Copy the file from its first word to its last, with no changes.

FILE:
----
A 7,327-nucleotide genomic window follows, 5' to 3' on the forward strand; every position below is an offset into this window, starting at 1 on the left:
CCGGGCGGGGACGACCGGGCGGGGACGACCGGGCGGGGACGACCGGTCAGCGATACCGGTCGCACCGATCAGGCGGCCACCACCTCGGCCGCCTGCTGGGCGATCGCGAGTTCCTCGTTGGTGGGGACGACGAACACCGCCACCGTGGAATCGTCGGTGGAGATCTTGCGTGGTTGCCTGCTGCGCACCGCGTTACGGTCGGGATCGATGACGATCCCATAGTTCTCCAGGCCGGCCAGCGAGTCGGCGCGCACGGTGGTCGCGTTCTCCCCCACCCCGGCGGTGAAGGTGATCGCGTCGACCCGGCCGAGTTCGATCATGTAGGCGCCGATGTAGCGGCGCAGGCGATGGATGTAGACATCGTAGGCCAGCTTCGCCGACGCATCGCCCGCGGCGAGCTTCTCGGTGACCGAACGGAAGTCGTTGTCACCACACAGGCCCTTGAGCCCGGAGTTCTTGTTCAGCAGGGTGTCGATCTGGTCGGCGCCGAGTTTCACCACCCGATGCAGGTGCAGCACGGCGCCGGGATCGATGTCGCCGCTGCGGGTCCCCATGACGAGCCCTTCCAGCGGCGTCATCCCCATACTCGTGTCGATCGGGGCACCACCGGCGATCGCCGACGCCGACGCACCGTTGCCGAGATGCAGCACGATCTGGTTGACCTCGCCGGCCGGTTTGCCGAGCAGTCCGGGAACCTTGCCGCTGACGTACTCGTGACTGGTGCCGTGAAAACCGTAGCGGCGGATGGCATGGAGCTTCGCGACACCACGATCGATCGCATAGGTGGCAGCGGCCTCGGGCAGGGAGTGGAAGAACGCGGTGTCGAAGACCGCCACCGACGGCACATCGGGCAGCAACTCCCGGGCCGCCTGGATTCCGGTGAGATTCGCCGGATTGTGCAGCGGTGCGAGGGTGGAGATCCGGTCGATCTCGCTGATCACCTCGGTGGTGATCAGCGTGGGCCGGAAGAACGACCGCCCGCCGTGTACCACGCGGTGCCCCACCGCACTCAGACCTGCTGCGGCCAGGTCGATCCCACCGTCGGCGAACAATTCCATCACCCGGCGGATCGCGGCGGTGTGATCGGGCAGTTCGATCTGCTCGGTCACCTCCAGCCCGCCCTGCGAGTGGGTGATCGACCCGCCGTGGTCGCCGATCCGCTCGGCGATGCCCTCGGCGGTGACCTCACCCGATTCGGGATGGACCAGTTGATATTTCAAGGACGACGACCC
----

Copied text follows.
A 7,327-nucleotide genomic window follows, 5' to 3' on the forward strand; every position below is an offset into this window, starting at 1 on the left:
CCGGGCGGGGACGACCGGGCGGGGACGACCGGGCGGGGACGACCGGTCAGCGATACCGGTCGCACCGATCAGGCGGCCACCACCTCGGCCGCCTGCTGGGCGATCGCGAGTTCCTCGTTGGTGGGGACGACGAACACCGCCACCGTGGAATCGTCGGTGGAGATCTTGCGTGGTTGCCTGCTGCGCACCGCGTTACGGTCGGGATCGATGACGATCCCATAGTTCTCCAGGCCGGCCAGCGAGTCGGCGCGCACGGTGGTCGCGTTCTCCCCCACCCCGGCGGTGAAGGTGATCGCGTCGACCCGGCCGAGTTCGATCATGTAGGCGCCGATGTAGCGGCGCAGGCGATGGATGTAGACATCGTAGGCCAGCTTCGCCGACGCATCGCCCGCGGCGAGCTTCTCGGTGACCGAACGGAAGTCGTTGTCACCACACAGGCCCTTGAGCCCGGAGTTCTTGTTCAGCAGGGTGTCGATCTGGTCGGCGCCGAGTTTCACCACCCGATGCAGGTGCAGCACGGCGCCGGGATCGATGTCGCCGCTGCGGGTCCCCATGACGAGCCCTTCCAGCGGCGTCATCCCCATACTCGTGTCGATCGGGGCACCACCGGCGATCGCCGACGCCGACGCACCGTTGCCGAGATGCAGCACGATCTGGTTGACCTCGCCGGCCGGTTTGCCGAGCAGTCCGGGAACCTTGCCGCTGACGTACTCGTGACTGGTGCCGTGAAAACCGTAGCGGCGGATGGCATGGAGCTTCGCGACACCACGATCGATCGCATAGGTGGCAGCGGCCTCGGGCAGGGAGTGGAAGAACGCGGTGTCGAAGACCGCCACCGACGGCACATCGGGCAGCAACTCCCGGGCCGCCTGGATTCCGGTGAGATTCGCCGGATTGTGCAGCGGTGCGAGGGTGGAGATCCGGTCGATCTCGCTGATCACCTCGGTGGTGATCAGCGTGGGCCGGAAGAACGACCGCCCGCCGTGTACCACGCGGTGCCCCACCGCACTCAGACCTGCTGCGGCCAGGTCGATCCCACCGTCGGCGAACAATTCCATCACCCGGCGGATCGCGGCGGTGTGATCGGGCAGTTCGATCTGCTCGGTCACCTCCAGCCCGCCCTGCGAGTGGGTGATCGACCCGCCGTGGTCGCCGATCCGCTCGGCGATGCCCTCGGCGGTGACCTCACCCGATTCGGGATGGACCAGTTGATATTTCAAGGACGACGACCC